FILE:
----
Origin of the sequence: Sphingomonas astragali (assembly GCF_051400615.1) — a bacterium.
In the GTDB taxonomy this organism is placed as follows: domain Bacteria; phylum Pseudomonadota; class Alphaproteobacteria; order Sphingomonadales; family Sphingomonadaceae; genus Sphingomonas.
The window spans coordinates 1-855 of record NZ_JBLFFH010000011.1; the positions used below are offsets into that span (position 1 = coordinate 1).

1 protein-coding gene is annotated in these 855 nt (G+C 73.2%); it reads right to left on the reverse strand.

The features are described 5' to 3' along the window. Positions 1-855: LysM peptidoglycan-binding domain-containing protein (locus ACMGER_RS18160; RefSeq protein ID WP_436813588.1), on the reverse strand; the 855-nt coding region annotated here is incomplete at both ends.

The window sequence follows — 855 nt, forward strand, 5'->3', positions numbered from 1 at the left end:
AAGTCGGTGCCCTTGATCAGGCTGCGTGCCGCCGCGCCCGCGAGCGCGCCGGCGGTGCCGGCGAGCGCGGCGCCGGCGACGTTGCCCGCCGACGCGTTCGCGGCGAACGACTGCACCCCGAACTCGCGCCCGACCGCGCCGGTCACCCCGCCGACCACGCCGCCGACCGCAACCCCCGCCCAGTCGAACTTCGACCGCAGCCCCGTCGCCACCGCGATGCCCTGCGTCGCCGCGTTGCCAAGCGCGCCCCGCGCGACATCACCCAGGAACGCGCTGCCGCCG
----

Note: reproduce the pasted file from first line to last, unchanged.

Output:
Origin of the sequence: Sphingomonas astragali (assembly GCF_051400615.1) — a bacterium.
In the GTDB taxonomy this organism is placed as follows: domain Bacteria; phylum Pseudomonadota; class Alphaproteobacteria; order Sphingomonadales; family Sphingomonadaceae; genus Sphingomonas.
The window spans coordinates 1-855 of record NZ_JBLFFH010000011.1; the positions used below are offsets into that span (position 1 = coordinate 1).

1 protein-coding gene is annotated in these 855 nt (G+C 73.2%); it reads right to left on the reverse strand.

The features are described 5' to 3' along the window. Positions 1-855: LysM peptidoglycan-binding domain-containing protein (locus ACMGER_RS18160; RefSeq protein ID WP_436813588.1), on the reverse strand; the 855-nt coding region annotated here is incomplete at both ends.

The window sequence follows — 855 nt, forward strand, 5'->3', positions numbered from 1 at the left end:
AAGTCGGTGCCCTTGATCAGGCTGCGTGCCGCCGCGCCCGCGAGCGCGCCGGCGGTGCCGGCGAGCGCGGCGCCGGCGACGTTGCCCGCCGACGCGTTCGCGGCGAACGACTGCACCCCGAACTCGCGCCCGACCGCGCCGGTCACCCCGCCGACCACGCCGCCGACCGCAACCCCCGCCCAGTCGAACTTCGACCGCAGCCCCGTCGCCACCGCGATGCCCTGCGTCGCCGCGTTGCCAAGCGCGCCCCGCGCGACATCACCCAGGAACGCGCTGCCGCCG